ISSN (Print) - 0012-9976 | ISSN (Online) - 2349-8846

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Socio-economic Inequality in Longevity in India

Two new indices, the index of representation in longevity and the index of socio-economic inequality in longevity, are presented for examining socio-economic inequality in longevity in India. The India Human Development Survey data from the 2004–05 and 2011–12 rounds are used to investigate socio-economic inequality based on caste, occupation, economic classes, and geographic regions. The findings suggest that India suffers from substantial socio-economic inequality in longevity with the Scheduled Castes, Scheduled Tribes, and Muslims being worst off. Groups such as agricultural and non-agricultural labourers, petty traders, and lower economic classes were substantially under-represented in longevity. Regionally, the south and west have over-representation, whereas the central, east, and north-east have under-representation in longevity. 

Creating the possibility for people of all sections to live longer lives is a basic and foremost challenge for any society. Given the importance of longer lives and socio-economic parity therein, specific initiatives have been taken in many countries around the globe in measuring life span as well as socio-economic inequalities in the life spans of people. For example, “Healthy People 2000,” launched in 1990 by the United States (US) Department of Health and Human Services, seeks, as one of its broad health goals for the nation, to increase life expectancy among Americans of all ages (Singh and Siahpush 2006). Similarly, the “Longevity Science Advisory Panel” was established in the United Kingdom (UK) to bring actuarial science and epidemiology closer together to provide a better chance of understanding the past and the present as well as better forecasting of improvements in life expectancy (Wanless et al 2012).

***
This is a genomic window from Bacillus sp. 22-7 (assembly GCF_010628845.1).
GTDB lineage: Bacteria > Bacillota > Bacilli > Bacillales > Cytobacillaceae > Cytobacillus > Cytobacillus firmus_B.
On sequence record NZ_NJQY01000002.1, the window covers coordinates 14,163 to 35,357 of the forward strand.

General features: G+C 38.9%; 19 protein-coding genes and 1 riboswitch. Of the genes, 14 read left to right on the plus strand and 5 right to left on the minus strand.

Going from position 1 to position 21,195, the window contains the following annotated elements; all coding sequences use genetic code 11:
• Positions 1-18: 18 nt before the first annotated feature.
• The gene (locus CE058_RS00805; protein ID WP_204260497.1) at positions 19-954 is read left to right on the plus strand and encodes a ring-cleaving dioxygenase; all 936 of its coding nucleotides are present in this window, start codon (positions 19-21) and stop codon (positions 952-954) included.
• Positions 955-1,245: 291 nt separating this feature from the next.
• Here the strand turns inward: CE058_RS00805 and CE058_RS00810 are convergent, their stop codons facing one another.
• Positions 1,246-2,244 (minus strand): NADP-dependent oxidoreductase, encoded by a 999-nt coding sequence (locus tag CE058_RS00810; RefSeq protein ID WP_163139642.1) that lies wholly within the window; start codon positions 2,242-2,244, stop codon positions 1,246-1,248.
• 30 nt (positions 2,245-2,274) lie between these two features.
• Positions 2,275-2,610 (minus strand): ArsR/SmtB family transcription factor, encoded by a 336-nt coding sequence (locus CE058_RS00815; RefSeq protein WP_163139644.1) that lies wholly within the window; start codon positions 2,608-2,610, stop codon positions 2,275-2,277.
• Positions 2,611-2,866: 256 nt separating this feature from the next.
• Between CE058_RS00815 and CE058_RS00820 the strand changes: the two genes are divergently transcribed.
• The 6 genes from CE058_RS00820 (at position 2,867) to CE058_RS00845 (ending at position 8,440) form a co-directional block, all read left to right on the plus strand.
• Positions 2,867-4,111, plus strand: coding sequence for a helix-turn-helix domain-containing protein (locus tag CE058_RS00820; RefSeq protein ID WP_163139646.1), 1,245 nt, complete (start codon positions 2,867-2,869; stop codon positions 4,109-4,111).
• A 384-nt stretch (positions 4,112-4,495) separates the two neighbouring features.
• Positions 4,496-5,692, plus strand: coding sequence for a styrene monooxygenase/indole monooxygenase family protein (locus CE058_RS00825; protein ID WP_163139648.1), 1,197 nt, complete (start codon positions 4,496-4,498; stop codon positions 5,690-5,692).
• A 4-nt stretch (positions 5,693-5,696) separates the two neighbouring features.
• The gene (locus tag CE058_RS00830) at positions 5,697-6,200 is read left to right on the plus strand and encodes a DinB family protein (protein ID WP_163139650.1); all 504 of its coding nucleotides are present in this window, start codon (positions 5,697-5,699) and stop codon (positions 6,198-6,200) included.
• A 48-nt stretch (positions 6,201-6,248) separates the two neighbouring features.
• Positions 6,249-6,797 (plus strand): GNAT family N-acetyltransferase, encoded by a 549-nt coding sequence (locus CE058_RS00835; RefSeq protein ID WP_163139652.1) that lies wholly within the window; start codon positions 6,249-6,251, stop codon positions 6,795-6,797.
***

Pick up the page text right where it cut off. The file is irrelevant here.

That said, the concept that is generally used when it comes to measuring the length of individual lives in any society is longevity. Though it is often used as a synonym for life expectancy at a given age, it is also used to refer only to the long-lived members of a population. If increasing longevity is a des­irable objective of any society, then achieving socio-economic equality in it is another one. However, the first step towards striving for equality in longevity in any society is to measure the existing socio-economic inequalities associated with it. Further, when inequality in longevity is high, the decrease in life expectancy among those of a lower socio-economic status can outweigh the increase in life expectancy among those of a higher socio-economic status. This can lead to life expectancy below a level that is likely to be seen in a country with the same average level of social indicators (National Research Council and Committee on Population 2011: 118).

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Updated On : 8th Aug, 2022
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